Special CP (Training) The Special CP has a Deputy Commissioner of Police (DCP) answering to him. The Vice-Principal of Police Training College (P.T.C) answers to the DCP.

Special CP (Security) The Special CP Security has three Joint CP's working under him. Each of them has an Additional CP under him. The Additional CP gives orders to the CP's of each Police Battalion

Special CP (Intelligence) The Special CP Intelligence has a Joint CP and an Additional CP working under him. The Additional CP gives orders to an Additional CP and to the F.R.R.O section. He is responsible for registration of foreigners in the Delhi Police region. The Additional CP has a DCP working under him. There is an Additional DCP under the DCP.

In addition to the above officers there are Special CP (Law & Order), Special CP (Crime), Special CP (Traffic) & Special CP (Special Cell).

Ranks[edit]

Delhi Police constables performing parade at Republic Day parade

In year 2015, Delhi Police (DP) under Commissioner of Police Mr B.S. Bassi had 8 Special CP's, 20 Joint CP's and 15 Additional CP's followed by other sub-ordinates. The hierarchy in DP is as follows.

  • Commissioner of Police (CP)
  • Special Commissioner of Police (Special CP)
  • Joint Commissioner of Police (Joint CP)
  • Additional Commissioner of Police (Additional CP)
  • Deputy Commissioner of Police {Selection Grade} (DCP)
  • Deputy Commissioner of Police {Junior Administrative Grade} (DCP)
  • Additional Deputy Commissioner of Police (Additional DCP)
  • Assistant Commissioner of Police

(Assistant CP or ACP)

  • Inspector
  • Sub Inspector
  • Assistant Sub Inspector
  • Head Constable
  • Constable

( It is also a man who is responsible for implication of all the orders and rules in the field and interact with the man in the street).

Note: In Delhi Police while IPS gets a timely promotion to perform his Duty, A constable who is an executive to perform all the field duties merely gets his first promotion in 25 years of service on seniority basis. That is why a common man interacts with an irritate police constable most of the time.

Training[edit]

Since 1984, DP Training College is located in the village of Jharoda Kalan and Wazirabad, Delhi .[3]

Roles and Responsibilities[edit]

A patrol car of Delhi Police

Delhi is the capital of India and is the centre of wide range of political, cultural, social and economic activities. The Delhi police has to play a number of roles so far maintenance of law and order is concerned. The Delhi Police undertakes the following activities:

  • Investigating crimes
  • Controlling criminal activities
  • Protection of women
  • Control traffic problem

Delhi Police is considered to be having the most advanced administrative system in India. It believes in the principle of 'Citizen First'. Traffic control is very important in order to avoid accidents and in this field Delhi police is taking strong measures to assure safety to the people.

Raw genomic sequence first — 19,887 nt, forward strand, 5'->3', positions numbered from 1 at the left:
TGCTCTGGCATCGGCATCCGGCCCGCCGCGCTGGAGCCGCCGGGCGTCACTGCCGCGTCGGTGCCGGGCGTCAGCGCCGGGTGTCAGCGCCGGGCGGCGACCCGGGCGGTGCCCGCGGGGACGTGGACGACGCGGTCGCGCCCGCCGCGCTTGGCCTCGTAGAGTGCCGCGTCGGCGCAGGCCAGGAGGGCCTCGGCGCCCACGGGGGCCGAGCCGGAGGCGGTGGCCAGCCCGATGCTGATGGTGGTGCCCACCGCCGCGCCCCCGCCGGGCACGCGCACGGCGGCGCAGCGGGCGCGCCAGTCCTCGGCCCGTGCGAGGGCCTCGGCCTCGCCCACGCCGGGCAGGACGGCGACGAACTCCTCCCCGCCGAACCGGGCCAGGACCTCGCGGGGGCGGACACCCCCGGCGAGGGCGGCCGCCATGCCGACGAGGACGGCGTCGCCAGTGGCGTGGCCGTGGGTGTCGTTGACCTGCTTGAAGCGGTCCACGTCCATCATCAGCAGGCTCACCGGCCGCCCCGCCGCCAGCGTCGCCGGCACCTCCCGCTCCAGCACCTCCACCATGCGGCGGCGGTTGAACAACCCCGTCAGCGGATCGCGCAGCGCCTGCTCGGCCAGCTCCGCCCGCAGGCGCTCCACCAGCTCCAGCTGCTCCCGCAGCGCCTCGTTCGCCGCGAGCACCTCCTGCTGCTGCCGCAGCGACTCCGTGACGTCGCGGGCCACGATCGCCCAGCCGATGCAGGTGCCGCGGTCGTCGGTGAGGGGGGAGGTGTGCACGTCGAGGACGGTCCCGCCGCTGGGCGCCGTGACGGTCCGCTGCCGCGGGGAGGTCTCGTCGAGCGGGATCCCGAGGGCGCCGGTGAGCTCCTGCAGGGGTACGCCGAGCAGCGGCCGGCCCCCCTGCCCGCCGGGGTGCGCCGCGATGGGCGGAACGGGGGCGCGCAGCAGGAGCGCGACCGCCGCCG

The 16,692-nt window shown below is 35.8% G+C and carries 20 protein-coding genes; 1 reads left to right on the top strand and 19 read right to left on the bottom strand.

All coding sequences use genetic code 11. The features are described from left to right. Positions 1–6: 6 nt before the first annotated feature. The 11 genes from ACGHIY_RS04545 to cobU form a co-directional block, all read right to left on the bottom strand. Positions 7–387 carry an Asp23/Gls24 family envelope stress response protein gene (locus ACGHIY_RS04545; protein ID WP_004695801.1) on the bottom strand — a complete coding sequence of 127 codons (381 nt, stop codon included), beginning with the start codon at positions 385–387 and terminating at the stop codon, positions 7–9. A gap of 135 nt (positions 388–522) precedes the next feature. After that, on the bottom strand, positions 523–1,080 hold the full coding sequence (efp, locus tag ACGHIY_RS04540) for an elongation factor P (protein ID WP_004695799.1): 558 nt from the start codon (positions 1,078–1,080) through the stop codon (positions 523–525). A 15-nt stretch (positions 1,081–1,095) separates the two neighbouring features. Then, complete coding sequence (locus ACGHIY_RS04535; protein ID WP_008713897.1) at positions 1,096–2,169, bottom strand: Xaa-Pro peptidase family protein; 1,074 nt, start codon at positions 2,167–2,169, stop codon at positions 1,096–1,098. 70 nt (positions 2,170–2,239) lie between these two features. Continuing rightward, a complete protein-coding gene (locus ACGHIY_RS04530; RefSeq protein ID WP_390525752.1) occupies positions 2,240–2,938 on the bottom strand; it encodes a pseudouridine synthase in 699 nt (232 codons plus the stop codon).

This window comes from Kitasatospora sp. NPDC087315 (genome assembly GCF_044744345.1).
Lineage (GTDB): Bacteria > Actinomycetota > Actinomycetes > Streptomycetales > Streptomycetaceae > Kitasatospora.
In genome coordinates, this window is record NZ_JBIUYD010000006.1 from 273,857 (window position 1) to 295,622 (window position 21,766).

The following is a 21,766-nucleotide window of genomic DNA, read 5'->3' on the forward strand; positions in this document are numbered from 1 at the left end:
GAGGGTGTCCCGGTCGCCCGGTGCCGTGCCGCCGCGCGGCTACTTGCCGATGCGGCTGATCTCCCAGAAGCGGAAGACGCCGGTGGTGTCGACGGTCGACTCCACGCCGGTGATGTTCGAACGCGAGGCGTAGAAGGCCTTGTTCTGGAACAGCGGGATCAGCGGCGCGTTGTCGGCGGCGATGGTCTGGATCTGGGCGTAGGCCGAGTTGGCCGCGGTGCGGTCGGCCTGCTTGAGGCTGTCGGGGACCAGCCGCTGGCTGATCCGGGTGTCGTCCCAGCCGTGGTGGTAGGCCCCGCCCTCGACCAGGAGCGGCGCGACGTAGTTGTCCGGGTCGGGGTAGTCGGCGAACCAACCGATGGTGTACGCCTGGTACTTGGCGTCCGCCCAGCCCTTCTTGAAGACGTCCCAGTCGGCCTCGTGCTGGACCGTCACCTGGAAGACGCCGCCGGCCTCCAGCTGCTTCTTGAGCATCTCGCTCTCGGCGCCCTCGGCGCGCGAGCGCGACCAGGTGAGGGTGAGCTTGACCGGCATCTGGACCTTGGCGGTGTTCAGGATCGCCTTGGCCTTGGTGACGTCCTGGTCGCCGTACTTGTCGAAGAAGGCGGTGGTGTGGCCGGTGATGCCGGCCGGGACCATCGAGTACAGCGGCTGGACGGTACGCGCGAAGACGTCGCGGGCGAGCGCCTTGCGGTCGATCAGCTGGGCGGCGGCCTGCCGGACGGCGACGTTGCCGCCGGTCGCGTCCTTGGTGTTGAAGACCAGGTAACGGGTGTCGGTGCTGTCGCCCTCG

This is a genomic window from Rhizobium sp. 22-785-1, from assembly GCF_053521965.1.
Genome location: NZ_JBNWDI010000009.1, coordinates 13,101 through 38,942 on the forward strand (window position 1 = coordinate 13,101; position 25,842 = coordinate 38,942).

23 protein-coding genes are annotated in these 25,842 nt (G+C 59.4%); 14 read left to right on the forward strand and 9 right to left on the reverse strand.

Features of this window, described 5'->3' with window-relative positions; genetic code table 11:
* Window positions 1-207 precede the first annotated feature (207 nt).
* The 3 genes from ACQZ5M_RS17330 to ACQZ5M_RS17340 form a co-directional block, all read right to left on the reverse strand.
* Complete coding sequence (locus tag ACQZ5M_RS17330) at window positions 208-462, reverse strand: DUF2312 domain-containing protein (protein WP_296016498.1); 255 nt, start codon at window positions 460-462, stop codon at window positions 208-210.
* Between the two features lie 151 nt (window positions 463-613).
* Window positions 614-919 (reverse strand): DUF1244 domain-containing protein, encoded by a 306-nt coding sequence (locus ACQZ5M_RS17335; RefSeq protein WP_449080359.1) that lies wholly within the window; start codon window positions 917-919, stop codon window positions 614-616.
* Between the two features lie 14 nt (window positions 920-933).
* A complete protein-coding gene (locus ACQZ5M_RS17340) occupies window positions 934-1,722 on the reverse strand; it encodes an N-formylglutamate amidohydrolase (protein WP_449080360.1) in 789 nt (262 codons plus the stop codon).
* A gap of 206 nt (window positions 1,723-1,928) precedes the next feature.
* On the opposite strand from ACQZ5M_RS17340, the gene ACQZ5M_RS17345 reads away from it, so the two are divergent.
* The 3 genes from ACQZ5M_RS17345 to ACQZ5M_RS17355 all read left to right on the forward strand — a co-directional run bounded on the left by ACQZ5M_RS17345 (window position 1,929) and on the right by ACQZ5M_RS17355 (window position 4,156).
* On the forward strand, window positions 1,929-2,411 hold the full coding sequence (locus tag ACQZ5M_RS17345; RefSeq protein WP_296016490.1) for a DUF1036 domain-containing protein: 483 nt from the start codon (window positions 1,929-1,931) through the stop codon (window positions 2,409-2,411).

Delhi Police and VIP security[edit]

Out of a total Delhi police strength of 77,965, in 2016, over 20,000 personnel or over 25 percent, were assigned to secure VVIPs in Delhi. Delhi Police Commissioner Alok Kumar Verma, arguing that 20,000 police force earmarked for VIP security was inadequate pitched for increasing earmarked Delhi Police for VVIP security from 20,000 to 22, 500. [4]

Alok Kumar Verma said he will give the “utmost priority” to get government to sanction the increase in police deployment for VVIP duties. He is expected to play the Terror threat card to get the extra 2250 police personnel, citing Ministry of Home Affairs (MHA ), Intelligence Bureau, and Delhi police’s special bureau threat assessments. The increase in Police strength for VVIP security will increase the deployment of police personnel per VIP from 17 to 19, and Police Deployment for VIP security from 25 percent to almost one third [28.8 percent] of its total strength.[4]

The demand for increasing Police strength for Securing Delhi’s VIP, at considerable cost, is against the background of worsening law and order situation in the rest of the city, especially the more deprived areas of the city of some 19 million people. [4]

Delhi Police Organisation for VVIP security[edit]

Delhi Police Deployment for VIPs[4]
VVIP Police Deployment Remarks
Prime Minister, Vice-President, Union ministers, judges, courts, and others categorized as Protected Persons and visiting protectees. 7178 Special Protection Group (SPG) , which is force of over 2000 armed personnel, responsible for the PMs security is not included in this total
Near Prime Minister’s Residence 89 seven police pickets are deployed permanently close to the PM's residence
Presidential Palace Or Rashtrapati Bhavan 884 Joint Commissioner of Delhi Police is in charge of this force.

This Delhi Police Force contingent is in addition to elements of an infantry battalion from the Indian army deployed permanently in The presidents’ palace, and the Army’s President’s Body Guards.